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Gov. Phil Murphy. (Photo: Kevin Sanders for New Jersey Globe)

Murphy: no decision on general election in-person voting

Election officials say they need guidance by Aug. 1 if they’re to send out 6.2 million mail-in ballots

By Nikita Biryukov, July 17 2020 2:59 pm

Gov. Phil Murphy has made no decision on what this year’s general election will look like, and elections officials are saying he’ll soon be brushing up against a deadline.

Elections officials, including some from within Murphy’s administration, have told the New Jersey Globe they’ll need a decision on the November elections by Aug. 1 if that race is to be held using mostly vote-by-mail ballots, as July’s primaries were.

“We’ve made no decisions on the fall, on the Nov. 3rd election,” Murphy said. “I don’t have any reactions specifically to the Aug. 1st date, but I think it’s our collective judgement that the sooner we make that decision the better.”

For the primaries, each registered Republican and Democrat received a postage-prepaid mail-in ballot, while every unaffiliated voter received a vote-by-mail application. Voters could also cast ballots at a reduced number of in-person polling places — each county had to have at least half of their polling locations open, with at least one in each town.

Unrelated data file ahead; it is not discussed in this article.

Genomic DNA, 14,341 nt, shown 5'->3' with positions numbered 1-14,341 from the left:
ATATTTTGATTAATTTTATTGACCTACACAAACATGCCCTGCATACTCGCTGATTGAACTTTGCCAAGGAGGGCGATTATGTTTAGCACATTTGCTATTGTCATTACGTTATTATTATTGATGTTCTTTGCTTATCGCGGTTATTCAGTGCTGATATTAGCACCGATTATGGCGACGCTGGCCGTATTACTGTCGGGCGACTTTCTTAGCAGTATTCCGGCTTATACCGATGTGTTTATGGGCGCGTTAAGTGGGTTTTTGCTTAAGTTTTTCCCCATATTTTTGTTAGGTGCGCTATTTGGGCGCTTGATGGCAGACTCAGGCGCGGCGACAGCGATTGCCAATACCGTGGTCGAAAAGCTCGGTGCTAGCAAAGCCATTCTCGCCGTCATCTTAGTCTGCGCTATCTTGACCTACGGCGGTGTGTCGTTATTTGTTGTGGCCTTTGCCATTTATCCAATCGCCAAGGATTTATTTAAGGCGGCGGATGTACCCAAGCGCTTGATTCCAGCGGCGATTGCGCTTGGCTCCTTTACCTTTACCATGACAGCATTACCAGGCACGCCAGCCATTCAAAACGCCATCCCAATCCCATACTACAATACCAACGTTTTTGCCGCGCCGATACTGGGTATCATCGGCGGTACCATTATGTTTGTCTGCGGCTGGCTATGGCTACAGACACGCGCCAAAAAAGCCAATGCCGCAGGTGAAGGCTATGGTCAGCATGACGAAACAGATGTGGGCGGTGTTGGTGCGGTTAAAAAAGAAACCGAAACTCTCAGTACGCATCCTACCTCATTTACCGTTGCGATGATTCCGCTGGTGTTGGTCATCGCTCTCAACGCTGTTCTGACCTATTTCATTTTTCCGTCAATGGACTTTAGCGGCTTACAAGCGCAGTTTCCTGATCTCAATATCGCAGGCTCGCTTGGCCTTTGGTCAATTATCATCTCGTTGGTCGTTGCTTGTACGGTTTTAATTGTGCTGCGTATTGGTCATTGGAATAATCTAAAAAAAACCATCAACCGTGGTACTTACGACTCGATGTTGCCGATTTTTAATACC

If Murphy opts for a similar system for the general election, it’s likely that each of the state’s nearly 6.2 million registered voters would receive a VBM ballot. As contrast, county clerks sent roughly 3.8 million ballots out to Republicans and Democrats during the primary.

Though he demurred on whether he believed in-person voting would be safe in November, the governor is also fielding concerns about the state’s ability to staff polling stations for the general election.

“The secretary of state and all of our teams are doing the after-action review of this: One of the things we heard is on the physical presence that they would like as long a runway as possible,” Murphy said.

The New Jersey National Guard was called in to boost staffing levels at polling places that faced a shortage of typically-elderly and COVID-19-vulnerable poll workers, and the military branch’s members have helped count ballots in Monmouth County.

“We were concerned about whether we’d have the proper capacity of poll workers, so they were there literally as a surge capacity,” Murphy said, adding that he was not concerned about the optics of having soldiers — they were dressed in civilian clothes — counting votes.

The governor gave no specific timeline for when a decision on November’s races might be made, though he again said that his administration was looking to have a decision made “earlier than later.”

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